Remember the last time you walked into a room and forgot what you were there for? Absurd lack of parallelism aside, it's something we all experience, and apparently it isn't just some random occurrence. A team of researchers in the state of Indiana say there's a bona fide, scientific reason for it.
This just in: scientists from Berlin have released results in the journal of Translational Psychiatry that teenagers who play video games frequently have brains with larger pleasure centers.
Rats with both type 1 and type 2 diabetes have been completely cured of the disease, using neuronal stem cells that have been modified to produce insulin. This approach should work in humans, too, and all it involves is shoving a needle up your nose into your brain. Yay!
In what the brains at Duke University are calling the "first-ever demonstration of a two-way interaction between a primate brain and a virtual body," two monkeys have been wired up with implants that let them "move and feel virtual objects." This could mean big things for medicine, entertainment and VR anime holodecks.
It's only been in the last few years that things like mental pictures and memories as signals in our brain have become accessible, measurable, and even recordable. An article in Nature this week reveals how memories are actually quantized into little sub-second chunks, and the researchers did it by 'teleporting' rats.
Just a few weeks ago, we posted about how brain patterns can reveal almost exactly what you're thinking. Now, researchers at UC Berkeley have figured out how to extract what you're picturing inside your head, and they can play it back on video.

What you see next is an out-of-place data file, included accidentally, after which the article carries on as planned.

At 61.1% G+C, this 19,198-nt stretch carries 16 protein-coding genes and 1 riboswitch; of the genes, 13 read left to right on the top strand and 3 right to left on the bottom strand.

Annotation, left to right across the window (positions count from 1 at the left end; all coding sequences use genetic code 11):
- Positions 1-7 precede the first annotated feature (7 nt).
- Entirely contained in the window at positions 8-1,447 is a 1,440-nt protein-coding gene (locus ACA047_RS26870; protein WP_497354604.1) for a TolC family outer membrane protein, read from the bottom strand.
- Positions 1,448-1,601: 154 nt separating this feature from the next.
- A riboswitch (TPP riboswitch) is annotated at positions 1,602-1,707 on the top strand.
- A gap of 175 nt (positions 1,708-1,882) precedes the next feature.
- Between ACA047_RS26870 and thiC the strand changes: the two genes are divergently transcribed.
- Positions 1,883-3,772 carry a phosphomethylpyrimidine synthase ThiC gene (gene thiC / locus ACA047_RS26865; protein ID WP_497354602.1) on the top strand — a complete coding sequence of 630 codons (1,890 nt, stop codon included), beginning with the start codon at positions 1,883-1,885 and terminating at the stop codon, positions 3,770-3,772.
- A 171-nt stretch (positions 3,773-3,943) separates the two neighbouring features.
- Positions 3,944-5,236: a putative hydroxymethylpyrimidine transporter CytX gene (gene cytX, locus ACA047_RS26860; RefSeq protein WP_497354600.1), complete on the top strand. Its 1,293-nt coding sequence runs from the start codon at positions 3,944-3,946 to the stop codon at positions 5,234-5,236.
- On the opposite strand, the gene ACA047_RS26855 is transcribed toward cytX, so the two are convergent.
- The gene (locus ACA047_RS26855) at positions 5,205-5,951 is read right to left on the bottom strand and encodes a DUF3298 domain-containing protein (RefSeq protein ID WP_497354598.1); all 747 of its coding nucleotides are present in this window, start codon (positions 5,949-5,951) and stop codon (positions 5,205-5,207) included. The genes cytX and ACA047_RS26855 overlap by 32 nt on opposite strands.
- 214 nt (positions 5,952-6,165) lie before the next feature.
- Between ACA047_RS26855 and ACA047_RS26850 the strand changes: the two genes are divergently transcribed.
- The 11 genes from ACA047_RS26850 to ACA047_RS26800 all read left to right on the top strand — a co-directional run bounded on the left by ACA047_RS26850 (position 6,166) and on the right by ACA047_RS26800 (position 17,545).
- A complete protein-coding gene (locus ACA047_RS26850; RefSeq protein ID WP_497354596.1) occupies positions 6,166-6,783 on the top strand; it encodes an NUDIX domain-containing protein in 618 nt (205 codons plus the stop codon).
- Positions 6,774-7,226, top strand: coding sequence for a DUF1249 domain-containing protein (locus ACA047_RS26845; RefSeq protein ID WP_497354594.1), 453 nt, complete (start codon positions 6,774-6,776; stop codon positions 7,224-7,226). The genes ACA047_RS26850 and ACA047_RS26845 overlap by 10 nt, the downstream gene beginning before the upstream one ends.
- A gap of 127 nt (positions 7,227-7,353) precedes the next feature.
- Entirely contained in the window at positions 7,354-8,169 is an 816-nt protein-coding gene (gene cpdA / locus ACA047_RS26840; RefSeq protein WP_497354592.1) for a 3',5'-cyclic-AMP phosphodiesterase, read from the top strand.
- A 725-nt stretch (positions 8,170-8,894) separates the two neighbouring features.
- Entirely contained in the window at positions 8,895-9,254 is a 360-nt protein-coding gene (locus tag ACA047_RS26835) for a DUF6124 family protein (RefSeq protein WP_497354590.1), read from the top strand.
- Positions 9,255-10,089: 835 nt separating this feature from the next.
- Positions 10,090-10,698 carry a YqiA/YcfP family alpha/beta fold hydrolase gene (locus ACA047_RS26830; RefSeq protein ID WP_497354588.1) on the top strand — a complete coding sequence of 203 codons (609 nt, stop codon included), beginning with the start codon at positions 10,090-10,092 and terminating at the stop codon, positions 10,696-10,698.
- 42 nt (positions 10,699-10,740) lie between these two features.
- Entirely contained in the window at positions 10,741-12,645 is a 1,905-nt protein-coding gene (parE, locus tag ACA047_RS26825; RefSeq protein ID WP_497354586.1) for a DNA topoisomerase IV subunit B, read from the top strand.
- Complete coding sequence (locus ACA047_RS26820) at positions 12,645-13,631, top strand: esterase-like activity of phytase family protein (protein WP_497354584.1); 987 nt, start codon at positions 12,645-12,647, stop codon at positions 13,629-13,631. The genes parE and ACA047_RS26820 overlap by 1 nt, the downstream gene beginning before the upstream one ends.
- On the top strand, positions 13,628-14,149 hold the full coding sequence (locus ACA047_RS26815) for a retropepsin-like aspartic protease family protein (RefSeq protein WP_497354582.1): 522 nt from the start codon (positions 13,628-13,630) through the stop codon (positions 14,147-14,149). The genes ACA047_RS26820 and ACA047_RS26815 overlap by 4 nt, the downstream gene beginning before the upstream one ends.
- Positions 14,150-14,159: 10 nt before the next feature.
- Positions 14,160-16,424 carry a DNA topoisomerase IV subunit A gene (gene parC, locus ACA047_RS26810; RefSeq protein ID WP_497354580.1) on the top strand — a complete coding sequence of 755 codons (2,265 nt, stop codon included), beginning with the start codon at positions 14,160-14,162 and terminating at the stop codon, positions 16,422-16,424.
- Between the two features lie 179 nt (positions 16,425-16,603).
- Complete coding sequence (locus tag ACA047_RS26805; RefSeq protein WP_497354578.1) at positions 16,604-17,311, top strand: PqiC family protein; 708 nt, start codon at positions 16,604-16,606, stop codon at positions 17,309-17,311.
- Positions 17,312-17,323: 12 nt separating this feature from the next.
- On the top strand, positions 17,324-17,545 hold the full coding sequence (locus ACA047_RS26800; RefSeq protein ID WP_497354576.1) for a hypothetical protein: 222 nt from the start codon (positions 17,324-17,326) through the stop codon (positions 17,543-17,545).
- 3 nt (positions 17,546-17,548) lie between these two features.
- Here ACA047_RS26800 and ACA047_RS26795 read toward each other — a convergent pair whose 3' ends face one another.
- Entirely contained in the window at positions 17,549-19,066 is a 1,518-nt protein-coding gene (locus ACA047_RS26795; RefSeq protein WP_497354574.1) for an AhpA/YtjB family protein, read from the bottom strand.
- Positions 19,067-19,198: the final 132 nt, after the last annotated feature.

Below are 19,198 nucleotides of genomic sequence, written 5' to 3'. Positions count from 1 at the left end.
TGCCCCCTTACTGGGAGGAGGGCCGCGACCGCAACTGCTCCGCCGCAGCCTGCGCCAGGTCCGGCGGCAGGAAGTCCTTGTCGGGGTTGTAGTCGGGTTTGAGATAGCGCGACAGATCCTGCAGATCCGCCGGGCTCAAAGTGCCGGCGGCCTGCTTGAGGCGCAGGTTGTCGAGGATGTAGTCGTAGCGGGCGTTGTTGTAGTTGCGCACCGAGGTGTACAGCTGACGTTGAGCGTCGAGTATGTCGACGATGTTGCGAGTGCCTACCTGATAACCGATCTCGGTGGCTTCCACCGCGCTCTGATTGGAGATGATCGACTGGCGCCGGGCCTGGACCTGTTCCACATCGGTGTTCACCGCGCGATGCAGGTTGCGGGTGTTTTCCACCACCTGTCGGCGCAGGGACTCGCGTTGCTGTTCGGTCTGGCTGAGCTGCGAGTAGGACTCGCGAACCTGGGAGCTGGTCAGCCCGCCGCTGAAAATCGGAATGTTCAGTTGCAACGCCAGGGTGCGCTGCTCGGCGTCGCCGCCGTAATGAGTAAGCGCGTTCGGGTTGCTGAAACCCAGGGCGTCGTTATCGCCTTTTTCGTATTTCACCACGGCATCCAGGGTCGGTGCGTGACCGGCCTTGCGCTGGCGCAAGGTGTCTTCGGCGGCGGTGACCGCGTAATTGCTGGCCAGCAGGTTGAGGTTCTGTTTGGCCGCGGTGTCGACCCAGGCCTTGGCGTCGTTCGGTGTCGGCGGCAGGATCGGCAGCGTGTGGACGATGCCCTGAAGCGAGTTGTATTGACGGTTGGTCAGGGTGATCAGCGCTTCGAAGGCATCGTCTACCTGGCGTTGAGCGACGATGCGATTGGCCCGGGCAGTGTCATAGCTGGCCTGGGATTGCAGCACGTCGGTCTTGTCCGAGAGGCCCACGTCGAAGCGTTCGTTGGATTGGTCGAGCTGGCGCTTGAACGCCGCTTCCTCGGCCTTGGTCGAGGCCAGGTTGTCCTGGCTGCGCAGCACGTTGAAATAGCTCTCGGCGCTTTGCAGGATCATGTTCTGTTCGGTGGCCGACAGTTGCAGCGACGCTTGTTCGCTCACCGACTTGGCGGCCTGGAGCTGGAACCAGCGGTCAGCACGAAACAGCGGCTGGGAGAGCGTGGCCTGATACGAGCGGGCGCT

Researchers at Princeton University have figured out how to use functional MRI scans to tell what's on your mind. They can't yet tell exactly what you're thinking about, but they can get close enough to distinguish whether you're thinking about (say) an animal as opposed to a vegetable.
It's a bit of a mystery why sometimes we're able to remember certain things and sometimes we're not. Scientists may have just figured out how to tell whether or not a memory is likely to be good, based on a little tiny part of your brain that lights up when it's ready to learn something.
Honeybees have been having some issues lately, so it's no surprise that their recent buzzing might seem to be a bit down in pitch. What is a surprise is that bees might actually be feeling kinda pessimistic about the whole thing, as some recent research shows that bees could have emotions like we do.
Go ahead, do drugs, play football, or acquire your very own brain slug. As of 2024, it won't matter, since we'll have a computer that'll be able to do everything your brain can do.